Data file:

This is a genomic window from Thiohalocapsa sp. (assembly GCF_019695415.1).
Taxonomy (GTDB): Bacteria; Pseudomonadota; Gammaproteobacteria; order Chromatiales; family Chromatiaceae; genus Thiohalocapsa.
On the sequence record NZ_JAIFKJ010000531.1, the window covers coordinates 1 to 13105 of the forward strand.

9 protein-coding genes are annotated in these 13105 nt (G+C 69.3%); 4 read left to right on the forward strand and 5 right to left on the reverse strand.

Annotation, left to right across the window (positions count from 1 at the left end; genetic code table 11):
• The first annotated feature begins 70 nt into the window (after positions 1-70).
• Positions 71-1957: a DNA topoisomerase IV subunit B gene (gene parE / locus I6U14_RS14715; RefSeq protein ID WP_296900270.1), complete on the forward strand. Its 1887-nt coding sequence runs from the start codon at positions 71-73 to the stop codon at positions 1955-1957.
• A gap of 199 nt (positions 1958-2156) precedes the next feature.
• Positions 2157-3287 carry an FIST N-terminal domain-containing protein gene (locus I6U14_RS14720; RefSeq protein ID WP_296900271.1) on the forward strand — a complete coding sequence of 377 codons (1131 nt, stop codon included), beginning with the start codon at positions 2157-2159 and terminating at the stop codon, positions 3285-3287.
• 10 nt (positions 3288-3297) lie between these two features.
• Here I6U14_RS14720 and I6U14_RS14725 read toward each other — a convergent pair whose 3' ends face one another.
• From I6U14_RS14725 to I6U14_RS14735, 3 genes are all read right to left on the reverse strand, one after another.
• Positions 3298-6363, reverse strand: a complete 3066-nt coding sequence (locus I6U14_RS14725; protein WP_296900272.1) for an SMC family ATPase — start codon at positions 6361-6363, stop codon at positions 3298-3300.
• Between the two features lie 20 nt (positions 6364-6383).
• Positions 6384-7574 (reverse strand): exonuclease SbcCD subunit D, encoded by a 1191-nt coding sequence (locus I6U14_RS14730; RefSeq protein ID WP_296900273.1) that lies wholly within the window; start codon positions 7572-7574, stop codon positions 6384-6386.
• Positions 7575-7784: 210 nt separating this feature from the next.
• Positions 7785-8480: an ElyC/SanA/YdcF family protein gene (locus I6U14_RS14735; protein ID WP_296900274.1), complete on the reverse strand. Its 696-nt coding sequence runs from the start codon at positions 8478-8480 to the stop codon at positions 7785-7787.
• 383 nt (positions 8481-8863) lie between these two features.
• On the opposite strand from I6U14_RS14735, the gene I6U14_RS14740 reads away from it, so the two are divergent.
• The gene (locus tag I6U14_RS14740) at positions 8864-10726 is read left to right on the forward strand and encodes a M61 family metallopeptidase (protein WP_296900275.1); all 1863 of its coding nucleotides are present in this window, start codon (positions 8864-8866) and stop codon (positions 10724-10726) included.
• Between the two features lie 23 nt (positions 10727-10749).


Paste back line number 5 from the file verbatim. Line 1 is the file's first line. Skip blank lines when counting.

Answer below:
Annotation, left to right across the window (positions count from 1 at the left end; genetic code table 11):